encourage

 

“If you and I, every time we pass a mirror, downgrade on how we look or complain about our looks, if we remember that a girl is watching us and that’s what she’s learning”.

Gloria Steinem

 

Whoa. That didn’t quite go to plan.

 

Some of you may have noticed that I decided to write a blog post on Sunday about how I wore a bikini on holiday and how, basically, no-one gave a shit. It was just a big girl (me) … in a bikini. And that was that. It was meant as a positive body image post … one that would hopefully inspire some of my readers to think blimey, if Kate has the courage to wear a bikini when she’s a size 18 woman who’s had 2 children, and she’s not ashamed, then maybe I will too.

 

And some of you have been inspired! Not only have I had the most amazing blog comments left, tweets sent and Facebook support, but some of you have kindly sent me photos of yourself in your bikini and explained that it’s taken a long time to get to the point where you feel comfortable enough to wear a 2 piece, but you’ve finally found the courage to do so.

 

I’d call that a massive win!

 

However, and this is where it all went slightly … awry, Mumsnet kindly made me Blogger of the Day, which I’m very thankful for because it meant new women visited my blog and left comments that otherwise wouldn’t have found the article.

 

Every single person that left a comment, said nice things. They said I was awesome. They said they had been inspired to wear a bikini too. They said they thought I was great for ‘putting it all out there’ no matter what I looked like. And that’s all lovely, but I certainly didn’t write the post for an ego boost (as appreciated as it was!)

 

But what happened next upset me a little. The blog post went onto Mumsnet’s Facebook page and, well, I think you might know what happened next.

 

The trolls came out to play.

 

Except … I call them trolls, but they appear to be just other ‘normal’ women … women like you and me. Some of the things they said were bitchy, spiteful, fattist and downright nasty – not just about me, but all bigger women.

 

I’m a big girl, in every sense of the word … I can take it, but putting yourself ‘out there’ like I did, takes a lot of courage. I didn’t do it to ‘show off ‘… trust me, it’s taken me years to even be able to look at myself in a full length mirror and, as I’ve said before, I’m not exactly a young, gorgeous, sexy model. No, I did it to encourage other women. To share all of me … lumps and bumps included. Just to be ‘real.’ I often see glimpses into people’s lives online, but they’re snapshots of a ‘perfect’ life that they want to portray … allowing us to see only what they want us to. I didn’t want that post to be like that … I wanted to show exactly what I look like in real life. Stripped down. No make-up. Just normal.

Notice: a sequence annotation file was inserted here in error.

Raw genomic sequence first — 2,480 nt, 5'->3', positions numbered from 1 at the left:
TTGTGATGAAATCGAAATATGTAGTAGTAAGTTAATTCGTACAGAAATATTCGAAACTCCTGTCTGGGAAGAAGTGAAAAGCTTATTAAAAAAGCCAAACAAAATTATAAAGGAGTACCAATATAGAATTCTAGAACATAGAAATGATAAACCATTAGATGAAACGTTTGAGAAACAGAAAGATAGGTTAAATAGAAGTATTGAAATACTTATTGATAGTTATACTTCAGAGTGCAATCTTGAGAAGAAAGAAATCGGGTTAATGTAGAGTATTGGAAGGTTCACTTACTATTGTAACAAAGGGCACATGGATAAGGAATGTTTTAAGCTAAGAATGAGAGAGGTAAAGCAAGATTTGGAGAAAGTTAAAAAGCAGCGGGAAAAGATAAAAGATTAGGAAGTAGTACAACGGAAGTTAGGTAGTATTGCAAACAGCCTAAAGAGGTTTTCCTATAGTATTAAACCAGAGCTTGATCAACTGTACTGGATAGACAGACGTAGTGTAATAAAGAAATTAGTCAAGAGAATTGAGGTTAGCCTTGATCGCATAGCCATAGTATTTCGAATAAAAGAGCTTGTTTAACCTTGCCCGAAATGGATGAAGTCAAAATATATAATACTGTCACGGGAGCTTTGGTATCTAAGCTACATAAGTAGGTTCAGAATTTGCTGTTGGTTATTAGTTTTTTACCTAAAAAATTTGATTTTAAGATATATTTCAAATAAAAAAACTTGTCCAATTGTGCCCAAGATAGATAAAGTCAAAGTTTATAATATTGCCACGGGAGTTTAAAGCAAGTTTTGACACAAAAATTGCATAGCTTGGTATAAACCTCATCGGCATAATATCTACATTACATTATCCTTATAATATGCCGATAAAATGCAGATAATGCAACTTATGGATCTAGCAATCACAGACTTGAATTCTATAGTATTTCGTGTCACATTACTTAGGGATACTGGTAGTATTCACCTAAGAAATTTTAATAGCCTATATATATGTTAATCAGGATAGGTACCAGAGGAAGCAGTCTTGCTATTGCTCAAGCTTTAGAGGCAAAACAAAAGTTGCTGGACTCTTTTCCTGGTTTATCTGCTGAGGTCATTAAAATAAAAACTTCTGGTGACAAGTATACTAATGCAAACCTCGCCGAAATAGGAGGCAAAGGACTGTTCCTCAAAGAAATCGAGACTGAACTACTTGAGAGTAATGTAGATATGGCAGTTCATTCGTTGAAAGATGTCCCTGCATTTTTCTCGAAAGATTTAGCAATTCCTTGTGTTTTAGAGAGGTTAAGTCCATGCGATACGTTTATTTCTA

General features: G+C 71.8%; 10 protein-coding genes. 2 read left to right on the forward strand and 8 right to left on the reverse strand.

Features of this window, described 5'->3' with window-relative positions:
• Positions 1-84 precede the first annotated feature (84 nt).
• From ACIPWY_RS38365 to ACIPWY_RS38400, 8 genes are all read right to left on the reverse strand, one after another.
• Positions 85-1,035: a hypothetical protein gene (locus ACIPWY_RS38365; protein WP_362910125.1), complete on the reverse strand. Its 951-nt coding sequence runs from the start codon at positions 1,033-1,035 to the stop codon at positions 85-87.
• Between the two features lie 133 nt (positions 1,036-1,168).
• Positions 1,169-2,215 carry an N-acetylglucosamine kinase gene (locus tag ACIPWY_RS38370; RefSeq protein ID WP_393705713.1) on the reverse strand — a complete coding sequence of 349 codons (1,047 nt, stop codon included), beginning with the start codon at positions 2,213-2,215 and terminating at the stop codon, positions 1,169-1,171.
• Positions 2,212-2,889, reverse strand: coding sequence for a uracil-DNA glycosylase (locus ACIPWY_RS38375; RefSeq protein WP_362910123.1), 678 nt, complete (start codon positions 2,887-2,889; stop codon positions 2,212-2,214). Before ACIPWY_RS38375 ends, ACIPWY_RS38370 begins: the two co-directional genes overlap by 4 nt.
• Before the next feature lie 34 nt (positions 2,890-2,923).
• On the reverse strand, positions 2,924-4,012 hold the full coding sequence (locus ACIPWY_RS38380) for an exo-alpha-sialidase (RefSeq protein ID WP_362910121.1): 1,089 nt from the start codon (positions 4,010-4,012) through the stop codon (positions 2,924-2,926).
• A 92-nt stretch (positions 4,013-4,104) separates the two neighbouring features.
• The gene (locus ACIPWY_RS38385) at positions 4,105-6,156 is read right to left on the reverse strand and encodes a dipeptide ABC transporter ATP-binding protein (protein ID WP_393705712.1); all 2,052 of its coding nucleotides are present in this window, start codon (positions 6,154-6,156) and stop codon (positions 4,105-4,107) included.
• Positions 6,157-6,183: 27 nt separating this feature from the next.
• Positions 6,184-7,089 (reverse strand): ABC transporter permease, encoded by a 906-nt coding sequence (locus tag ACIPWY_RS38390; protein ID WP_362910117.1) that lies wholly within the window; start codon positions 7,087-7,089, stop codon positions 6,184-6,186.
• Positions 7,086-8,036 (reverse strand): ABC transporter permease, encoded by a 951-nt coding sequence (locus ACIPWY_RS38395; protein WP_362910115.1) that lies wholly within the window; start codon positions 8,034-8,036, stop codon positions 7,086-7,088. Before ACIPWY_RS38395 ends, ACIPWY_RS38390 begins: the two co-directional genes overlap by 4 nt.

It’s obvious some people on the Mumsnet thread completely missed the point and I would say, thankfully, that they were and are in the minority. The voice of this minority were DROWNED OUT by the voice of everyone else who said to them, “WHO ARE YOU TO JUDGE?”

 

My original post wasn’t written to discuss whether I’m healthy or not at this size, nor was it to bash thinner women … on the bloody contrary – it was written to celebrate women of all sizes.

 

I like to think I’m a nice person who is nice to other people (on the whole) – I was just raised that way. How I look has nothing to do with my soul or my heart … it’s just an external façade that will gradually decline even more as the years pass. It’s a shell that I’m proud to show off because … well, just because I want to – it’s been good to me, and I’ll be damned if anyone, anywhere thinks I ‘shouldn’t’ wear what I like just because I’m a plus size woman. Who is anyone to tell me what I can and can’t do?!

 

Some of the comments I read yesterday were just plain ugly.

 

I’d say yesterday was a game of two halves. I was buoyed by the support, admiration and encouragement from most women … yet bitterly disappointed by the minority who still want to fat shame others.

 

Women can be women’s worst critics.

 

So I don’t want this conversation to stop here. We should all be talking about how we feel about our bodies, and encourage each other, not disparage and judge so, if I may … could I possibly ask the writers amongst you to think about putting down your own thoughts about this subject in your own blog post (or even just on paper if you don’t blog).

 

I’m 43 and finally at an age where I’m comfortable with what I look like and who I am … I’m certainly not going to let a few lone voices make me feel bad in any way whatsoever.

 

Finally, I’ll say this.  As a mother, I want to raise my boys to know that they’re loved because of who they are, not what they look like, and, for my part, I have to lead by example.

 

Thanks for reading.

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